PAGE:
[Comment] Saying “No”

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If you type “saying no” into any internet search engine you will find yourself swamped with articles, life hacks, psychological practices, images, quotes and more. All of them share one thing – they all tell you that saying no is good. They advise you to not feel guilty, they advise you to use the word as a sentence and they advise you to not enter into discussion after you’ve given your answer. All of this is reasonable advise, especially if you’re a people pleaser – we all need to let go of some of the burdens we carry daily and practising saying no, can lead to greater contentment in life.

Can you feel the “but” coming?

But when is saying no as detrimental to your life as never saying it? How does saying no to an event or a request or a work task effect the person on the receiving end of the rebuttal? If you look through the plethora of posts, it seems that no one has really taken this into consideration. First person positive is the only view point. The focus, from my reading, is on making yourself feel better, on remaining productive without being overly stressed and allowing yourself to stroke your ego without the hindrance or inconvenience of someones emotional state. This feels like a short term answer to what could become a long term problem.

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Transfer this to a busy work environment. A team reports to a manager who in turn reports to another manager and so on and so forth. I imagine this is pretty familiar for a lot of people. This team works together successfully and provides quality outcomes for the business and everyone is happy. Everything continues on in this fashion until one day, someone in the team discovers the manager is saying no to the majority of requests coming down the line because it will create change within the workload of the team. The initial reaction of the team members is relief. They’re grateful someone is watching out and protecting them from having more to do in a day than is possible. One day, though, the bubble bursts and the team discovers they’re one of the worst performing because they’ve had core knowledge held from them. They discover that to do their jobs to the demanded standard, they must now undergo intensive training to catch up. Now, instead of a happy team, there is a splintered group of individuals who feel humiliated and exposed because of one little word, no.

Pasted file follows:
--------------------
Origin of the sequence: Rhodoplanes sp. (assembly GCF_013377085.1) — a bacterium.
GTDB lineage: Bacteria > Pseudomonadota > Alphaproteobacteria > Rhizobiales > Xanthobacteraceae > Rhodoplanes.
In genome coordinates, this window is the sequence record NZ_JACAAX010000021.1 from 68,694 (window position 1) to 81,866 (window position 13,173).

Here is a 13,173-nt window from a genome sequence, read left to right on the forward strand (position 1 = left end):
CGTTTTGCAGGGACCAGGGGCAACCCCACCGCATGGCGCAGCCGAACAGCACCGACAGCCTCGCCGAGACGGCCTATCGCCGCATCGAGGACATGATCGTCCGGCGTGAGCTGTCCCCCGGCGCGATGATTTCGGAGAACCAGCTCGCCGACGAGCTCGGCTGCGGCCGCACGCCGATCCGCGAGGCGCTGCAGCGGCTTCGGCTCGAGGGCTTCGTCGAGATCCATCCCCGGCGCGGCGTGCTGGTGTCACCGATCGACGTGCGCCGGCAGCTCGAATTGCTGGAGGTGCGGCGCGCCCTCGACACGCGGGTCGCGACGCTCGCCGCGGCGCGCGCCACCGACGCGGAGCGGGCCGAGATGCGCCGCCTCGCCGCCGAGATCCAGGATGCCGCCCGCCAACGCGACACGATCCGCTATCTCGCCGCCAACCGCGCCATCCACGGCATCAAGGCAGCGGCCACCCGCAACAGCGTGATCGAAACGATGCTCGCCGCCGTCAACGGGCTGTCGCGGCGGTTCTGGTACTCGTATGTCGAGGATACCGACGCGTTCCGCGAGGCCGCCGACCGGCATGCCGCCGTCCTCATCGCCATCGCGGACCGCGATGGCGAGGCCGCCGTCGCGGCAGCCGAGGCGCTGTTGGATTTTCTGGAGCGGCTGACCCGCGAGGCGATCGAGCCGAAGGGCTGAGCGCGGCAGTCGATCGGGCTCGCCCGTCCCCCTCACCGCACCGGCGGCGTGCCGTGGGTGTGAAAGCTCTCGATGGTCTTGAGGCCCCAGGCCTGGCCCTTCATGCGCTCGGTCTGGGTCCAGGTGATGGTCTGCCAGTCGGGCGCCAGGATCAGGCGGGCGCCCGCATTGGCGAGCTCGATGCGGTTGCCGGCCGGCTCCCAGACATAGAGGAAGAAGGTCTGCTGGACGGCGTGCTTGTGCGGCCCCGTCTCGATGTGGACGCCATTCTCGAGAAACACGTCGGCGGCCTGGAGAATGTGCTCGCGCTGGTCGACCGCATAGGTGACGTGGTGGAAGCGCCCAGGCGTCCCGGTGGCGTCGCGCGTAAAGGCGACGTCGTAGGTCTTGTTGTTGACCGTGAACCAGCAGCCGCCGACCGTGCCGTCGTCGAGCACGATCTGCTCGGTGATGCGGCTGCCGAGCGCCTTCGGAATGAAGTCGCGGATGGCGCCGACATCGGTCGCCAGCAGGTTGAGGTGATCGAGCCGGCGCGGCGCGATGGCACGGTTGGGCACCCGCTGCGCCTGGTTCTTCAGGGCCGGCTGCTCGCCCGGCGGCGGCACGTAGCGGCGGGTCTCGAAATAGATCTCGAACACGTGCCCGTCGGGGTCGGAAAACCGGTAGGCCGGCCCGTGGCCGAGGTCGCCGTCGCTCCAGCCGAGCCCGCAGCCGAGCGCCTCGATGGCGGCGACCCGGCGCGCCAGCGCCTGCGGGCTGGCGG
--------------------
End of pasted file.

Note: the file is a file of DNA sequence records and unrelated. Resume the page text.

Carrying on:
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The moral of this cautionary tale is to, by all means, keep saying no to things that are of no use or are harmful or that you simply don’t want to do but always remember, your choices will have consequences – small or large – and you might not even be aware of them.

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